I'm a long time member of the board, not sure why I'm going incognito. It's not like I should be embarssed. And, certainly there are others out there that might have similar worries. The last few weeks I've gotten really nervous about the whole concept of saving for my retirement, and having enough to actually enjoy it. And fear if I don't have enough. What then. It just has REALLY hit me the last few weeks. It's not like I didn't realize before that I'm getting older. And then add in the concern of having money problems at any age since unexpected things can happen that can cause financial issues.
Here's some stats, I am single, in my 40's, no debt, have an emergency fund, and other money socked away. Although have been dipping into savings since the economy tanked.
I don't want to put my head in the sand but I don't want to be thoroughly stressed and freaked about this. It's kept me up on more than a few nights.
I was making my 2009 Roth IRA contribution online and the company had one of those retirement calculators that you plug in some figures on salary, amount saved for retirement, and out pops "their" take on how you stand and how much you need to contribute etc. I've checked out those calculators in the past. I've been on a bunch of different sites, and I do realize they vary quite a bit on their numbers, how they calculate it etc -- I'm just using them as a very ROUGH ballpark. Plus, I don't have a handle on what my expeneses will be (the main ones being housing and healthcare). The figure that they come out with might sound like a decent number, but one could be living 30 years on that money. Many of the calculators just give you a figure on what your income will grow to (using certain parameters) but I was more interested in seeing what theat might translate monthly/yearly. Might not be a bad idea to speak with a financial adviser to get a better picture on where I stand.
In the past, I've almost always contributed to my 401K (not offered all years depending on the company, had a layoff etc), a few years I've gotten a match. The last couple of years I started a Roth and contributed the max.
Of course, I'm kicking myself for the years that I didn't contribute the max and/or didn't participate. And, I think its the regret that's getting to me. Of course, I had to also plug in how I would stand if I had more saved. That accomplishes nothing but torturing me.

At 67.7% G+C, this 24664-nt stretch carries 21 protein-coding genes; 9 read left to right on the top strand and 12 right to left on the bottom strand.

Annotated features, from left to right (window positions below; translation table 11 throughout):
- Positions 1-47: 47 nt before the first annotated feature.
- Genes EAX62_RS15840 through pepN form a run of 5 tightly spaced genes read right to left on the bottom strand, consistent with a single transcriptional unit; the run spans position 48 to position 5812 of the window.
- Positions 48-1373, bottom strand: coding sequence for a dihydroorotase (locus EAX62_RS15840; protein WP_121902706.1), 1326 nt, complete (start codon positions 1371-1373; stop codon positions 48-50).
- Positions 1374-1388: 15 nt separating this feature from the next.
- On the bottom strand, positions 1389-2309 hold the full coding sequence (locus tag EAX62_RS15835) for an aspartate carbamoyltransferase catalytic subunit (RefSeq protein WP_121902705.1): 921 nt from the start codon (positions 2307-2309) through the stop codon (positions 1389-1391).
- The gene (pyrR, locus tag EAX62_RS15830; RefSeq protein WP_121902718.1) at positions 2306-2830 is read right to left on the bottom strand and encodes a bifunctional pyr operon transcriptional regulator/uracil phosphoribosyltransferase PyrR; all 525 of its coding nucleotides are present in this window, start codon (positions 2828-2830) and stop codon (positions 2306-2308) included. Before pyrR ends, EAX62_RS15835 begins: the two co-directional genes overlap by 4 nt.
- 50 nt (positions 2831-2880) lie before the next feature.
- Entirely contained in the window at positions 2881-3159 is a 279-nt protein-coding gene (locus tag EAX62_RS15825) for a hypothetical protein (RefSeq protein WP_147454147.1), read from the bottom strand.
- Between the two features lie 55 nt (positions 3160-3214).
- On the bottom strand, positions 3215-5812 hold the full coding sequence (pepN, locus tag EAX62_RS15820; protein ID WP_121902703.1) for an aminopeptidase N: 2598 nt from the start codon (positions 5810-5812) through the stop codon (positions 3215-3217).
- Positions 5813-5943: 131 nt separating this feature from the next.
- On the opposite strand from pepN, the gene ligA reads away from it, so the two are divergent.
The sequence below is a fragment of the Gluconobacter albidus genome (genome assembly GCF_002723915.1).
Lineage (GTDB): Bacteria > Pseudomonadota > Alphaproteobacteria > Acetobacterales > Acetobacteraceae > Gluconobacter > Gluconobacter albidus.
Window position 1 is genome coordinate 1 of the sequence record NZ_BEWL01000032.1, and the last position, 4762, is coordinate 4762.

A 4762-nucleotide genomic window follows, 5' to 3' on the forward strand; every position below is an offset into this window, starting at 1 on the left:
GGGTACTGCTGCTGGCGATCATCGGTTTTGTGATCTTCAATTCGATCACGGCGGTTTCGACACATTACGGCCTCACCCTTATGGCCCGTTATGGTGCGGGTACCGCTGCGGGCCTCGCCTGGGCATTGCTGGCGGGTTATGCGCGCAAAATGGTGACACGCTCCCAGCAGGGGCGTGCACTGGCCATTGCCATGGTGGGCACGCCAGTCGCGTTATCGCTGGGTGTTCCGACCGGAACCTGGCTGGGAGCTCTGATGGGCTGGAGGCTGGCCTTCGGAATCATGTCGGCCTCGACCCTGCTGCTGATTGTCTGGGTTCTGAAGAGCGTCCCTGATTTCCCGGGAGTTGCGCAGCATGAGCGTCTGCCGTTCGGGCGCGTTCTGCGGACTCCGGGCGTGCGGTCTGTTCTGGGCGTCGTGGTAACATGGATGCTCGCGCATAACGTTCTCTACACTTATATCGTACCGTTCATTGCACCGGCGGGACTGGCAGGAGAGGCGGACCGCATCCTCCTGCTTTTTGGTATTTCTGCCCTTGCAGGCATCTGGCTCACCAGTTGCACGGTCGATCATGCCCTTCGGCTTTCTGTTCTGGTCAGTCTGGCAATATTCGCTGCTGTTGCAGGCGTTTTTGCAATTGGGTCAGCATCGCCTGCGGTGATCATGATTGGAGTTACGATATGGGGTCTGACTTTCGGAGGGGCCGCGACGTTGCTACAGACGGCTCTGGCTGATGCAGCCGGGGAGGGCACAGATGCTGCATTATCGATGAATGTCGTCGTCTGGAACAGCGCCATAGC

What's freaked me out is how the older you get, how much more you need to contribute to really amp up the amount vs if you were younger. It's not like I can sock away 2 million in the next 20+ years.
I live in an expensive area and I don't own my own place. I know I would feel much better if I was a homeowner so I could work on paying down a mortgage before or not too far into retirement, rather than tossing money out (like I have been all these years). Unfortunately, buying a place isn't an option in the next year or two.
The thought of paying these high rents in my 60's and beyond, makes me Plus, the high costs of living here. I guess I could move to a different location, but this is where I love living.
There's the usual reccos of contribtuing the max to the 401K and contributing to an IRA. Many "experts" say that plus Soc Security isn't often enough. Saving additional money in a brokerage acct or high yield (ha)saving/CD etc would be ideal too, but I would have to look at my budget to see what else I can do. I live pretty conservatively -- but I know there's always something that can be cut. I'll admit that I don't want to cut sooo far back that I'm a hermit eating beans and rice, but I don't want to kick myself later too. Not sure how to balance.
Plus, I know that money probs can come at any time. Layoffs, cutbacks, illness --- that could derail ones plans at any age. I've experienced that the last few years with the recession. So, certainly realize that I can have financial probs way before retirement.
Like everyone, I don't want to be struggling as I get older -- and since I'm single (hoping that will change), it just leaves lot of burden/stress on just one. Not only financially, but emotionally since it would seem more tolerable if there was a team of two.
Sorry I've been so long winded. I don't even know what I'm asking but any advice welcome and appreciated.